GOP candidate says threat to ‘stomp’ his opponent’s face ‘with golf spikes’ was a metaphor

Scott Wagner says the violent threats were merely evidence of his "passion" to win the race.

Scott Wagner attends an event at the School District of Philadelphia headquarters. (Photo by Bastiaan Slabbers/NurPhoto via Getty Images)
Scott Wagner attends an event at the School District of Philadelphia headquarters. (Photo by Bastiaan Slabbers/NurPhoto via Getty Images)

A GOP candidate for governor in Pennsylvania has taken down a widely criticized video in which he tells his opponent, incumbent Gov. Tom Wolf (D) that he plans to “stomp all over your face with golf spikes,” explaining that he was only speaking metaphorically.

“I shouldn’t have said what I said,” gubernatorial candidate Scott Wagner said in a video statement posted to his Twitter account on Friday afternoon.

“I’m very passionate,” Wagner went on to add. “Don’t confuse anger with passion.”

Wagner posted the incendiary video to his campaign’s Facebook page earlier on Friday, amid escalating tension between the two candidates in the final weeks before the November 6 elections.

Wolf and Wagner have recently clashed over whether to schedule additional debates before voters head to the polls.

“Well, Governor Wolf, let me tell you what, between now and Nov. 6, you better put a catcher’s mask on your face, because I’m going to stomp all over your face with golf spikes,” Wagner said in the original video. “Because I’m going to win this for the state of Pennsylvania. And we’re throwing you out of office.”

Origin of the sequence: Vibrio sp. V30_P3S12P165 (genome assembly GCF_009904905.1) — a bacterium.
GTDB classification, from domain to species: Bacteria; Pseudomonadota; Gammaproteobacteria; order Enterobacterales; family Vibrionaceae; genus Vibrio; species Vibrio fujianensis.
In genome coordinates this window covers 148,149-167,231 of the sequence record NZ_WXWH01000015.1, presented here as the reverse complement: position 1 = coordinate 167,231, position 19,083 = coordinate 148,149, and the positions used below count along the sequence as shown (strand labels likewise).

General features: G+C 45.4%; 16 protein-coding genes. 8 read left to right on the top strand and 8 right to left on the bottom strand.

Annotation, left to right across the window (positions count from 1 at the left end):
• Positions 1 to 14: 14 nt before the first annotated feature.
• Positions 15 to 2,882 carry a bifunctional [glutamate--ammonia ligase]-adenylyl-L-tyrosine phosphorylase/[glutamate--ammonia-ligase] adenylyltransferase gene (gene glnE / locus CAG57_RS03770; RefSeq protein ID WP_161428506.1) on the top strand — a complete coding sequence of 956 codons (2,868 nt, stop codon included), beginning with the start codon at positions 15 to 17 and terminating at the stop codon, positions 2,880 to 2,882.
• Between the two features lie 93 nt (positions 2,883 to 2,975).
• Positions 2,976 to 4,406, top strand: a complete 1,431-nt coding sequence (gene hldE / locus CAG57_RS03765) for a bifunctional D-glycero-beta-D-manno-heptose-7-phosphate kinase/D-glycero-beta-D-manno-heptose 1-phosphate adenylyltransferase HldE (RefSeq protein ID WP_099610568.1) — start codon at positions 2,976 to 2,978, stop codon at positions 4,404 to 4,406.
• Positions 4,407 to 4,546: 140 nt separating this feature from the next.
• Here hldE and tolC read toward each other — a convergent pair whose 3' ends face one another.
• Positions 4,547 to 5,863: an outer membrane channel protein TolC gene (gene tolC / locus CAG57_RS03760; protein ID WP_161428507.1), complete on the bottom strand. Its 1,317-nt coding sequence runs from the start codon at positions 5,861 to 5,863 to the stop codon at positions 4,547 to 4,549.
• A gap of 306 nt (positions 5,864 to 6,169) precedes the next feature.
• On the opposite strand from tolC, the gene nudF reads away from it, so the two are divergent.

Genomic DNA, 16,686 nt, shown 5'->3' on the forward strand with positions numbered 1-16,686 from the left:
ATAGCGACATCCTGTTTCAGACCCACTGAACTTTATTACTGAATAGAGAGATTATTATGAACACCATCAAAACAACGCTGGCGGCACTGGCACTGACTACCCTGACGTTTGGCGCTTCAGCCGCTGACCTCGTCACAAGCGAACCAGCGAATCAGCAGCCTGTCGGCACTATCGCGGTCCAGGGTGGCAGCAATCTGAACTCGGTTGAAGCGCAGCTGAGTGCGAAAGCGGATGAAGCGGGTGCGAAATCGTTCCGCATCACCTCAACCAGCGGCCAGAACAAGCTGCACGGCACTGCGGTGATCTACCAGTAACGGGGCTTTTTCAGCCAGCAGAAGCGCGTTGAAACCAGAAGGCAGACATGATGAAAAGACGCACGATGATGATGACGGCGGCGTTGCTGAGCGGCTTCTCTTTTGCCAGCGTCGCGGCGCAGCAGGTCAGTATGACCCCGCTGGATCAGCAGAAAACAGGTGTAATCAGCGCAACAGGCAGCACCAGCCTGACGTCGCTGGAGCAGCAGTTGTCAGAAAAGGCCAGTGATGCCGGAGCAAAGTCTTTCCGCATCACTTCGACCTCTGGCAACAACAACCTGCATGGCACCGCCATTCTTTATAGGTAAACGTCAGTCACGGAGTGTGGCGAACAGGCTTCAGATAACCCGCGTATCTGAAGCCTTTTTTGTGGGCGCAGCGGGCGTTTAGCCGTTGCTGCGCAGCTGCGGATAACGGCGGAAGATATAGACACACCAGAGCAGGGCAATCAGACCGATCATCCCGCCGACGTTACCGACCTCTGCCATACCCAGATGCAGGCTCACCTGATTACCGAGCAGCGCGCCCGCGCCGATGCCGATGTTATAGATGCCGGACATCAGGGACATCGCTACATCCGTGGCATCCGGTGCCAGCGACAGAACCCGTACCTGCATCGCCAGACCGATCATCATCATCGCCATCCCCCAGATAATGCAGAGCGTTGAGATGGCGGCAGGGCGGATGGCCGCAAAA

Wagner has a history of making violent comments. He’s previously said the Republicans in the state Senate will start getting things done because he will be “sitting in the back room with a baseball bat.

This isn’t the first time he’s talked about physically dominating Wolf, either. “We had him down on the floor with our foot on his throat and we let him up. Next time, we won’t let him up,” he said in reference to Wolf in 2016.

A spokesperson for Wagner told PennLive that the candidate did not intend for his “golf spike” comments to be taken literally. “He wanted them to be a metaphor for how he will approach the final stretch of the campaign,” spokesperson Andrew Romeo said.

Downplaying violent threats or offensive comments by claiming they aren’t intended to be taken literally is also a frequent tactic of the president’s.

“Don’t take him literally, take him symbolically,” short-lived White House adviser Anthony Scaramucci infamously instructed the media in reference to Trump. On the campaign trail, when Trump’s extreme or violent statements have generated pushback, Trump and his associates have downplayed them as mere “jokes.”

Wagner’s extreme rhetoric about immigrants and Muslims has also earned him some comparisons to Trump.

The gubernatorial election in Pennsylvania isn’t expected to be a close race. Wolf currently has a double-digit lead in the polls over Wagner.